sb.Append(string.Format("tType = {0}n", ex.GetType().ToString()));
                sb.Append(string.Format("tStack = {0}n", ex.StackTrace));

            return null;

Point 2 would leverage something similar to the following code:

            using (ISession session = ConnectToAppliance(clientUser))
                if (session.Connect() == ReturnCode.SOLCLIENT_OK)

Point 3 would subscribe on behalf of the client using the following code.

Server steps are

  • Login to solace router
  • Receive client login request
  • Add subscriptions on behalf of client in #2
            // Following code runs on the server - effectively a Subscription Manager process
            // Login as manager, add topic for a user, and check user can now login

            using (ISession session = ConnectToAppliance(managerUser))
                if (session.IsCapable(CapabilityType.SUBSCRIPTION_MANAGER))
                    ContextFactory cf = ContextFactory.Instance;

                    // Following code is really client code in a client process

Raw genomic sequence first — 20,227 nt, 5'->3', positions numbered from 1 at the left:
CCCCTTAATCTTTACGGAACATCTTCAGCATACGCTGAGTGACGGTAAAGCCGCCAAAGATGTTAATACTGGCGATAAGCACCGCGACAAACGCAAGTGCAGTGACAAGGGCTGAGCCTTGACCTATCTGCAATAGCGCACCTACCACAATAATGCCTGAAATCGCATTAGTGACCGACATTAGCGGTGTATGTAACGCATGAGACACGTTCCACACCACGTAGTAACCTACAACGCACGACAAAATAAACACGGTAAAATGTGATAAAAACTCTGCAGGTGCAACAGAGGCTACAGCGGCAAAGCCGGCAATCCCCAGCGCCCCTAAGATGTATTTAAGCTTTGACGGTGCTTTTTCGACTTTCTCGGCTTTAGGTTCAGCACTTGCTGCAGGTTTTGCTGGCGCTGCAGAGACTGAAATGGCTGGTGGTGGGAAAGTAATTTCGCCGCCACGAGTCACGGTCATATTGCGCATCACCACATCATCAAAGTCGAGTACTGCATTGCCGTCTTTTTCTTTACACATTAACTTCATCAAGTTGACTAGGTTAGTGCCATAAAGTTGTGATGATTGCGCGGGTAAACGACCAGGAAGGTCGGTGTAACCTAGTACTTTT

// Client (in another process) connects to Solace System Appliance
                    using (ISession userSession = ConnectToAppliance(clientUser))

                        // Request comes to business server, passing clientUser as a parameter
                        // server process execute following code
                        using (IClientName clientName = cf.CreateClientName(clientUser))
                            using (ITopic serviceTopic = ContextFactory.Instance.CreateTopic(Topic))
                               // Grants subscription on behalf of client.  Assume here that serviceTopic is say a topic providing currency pair prices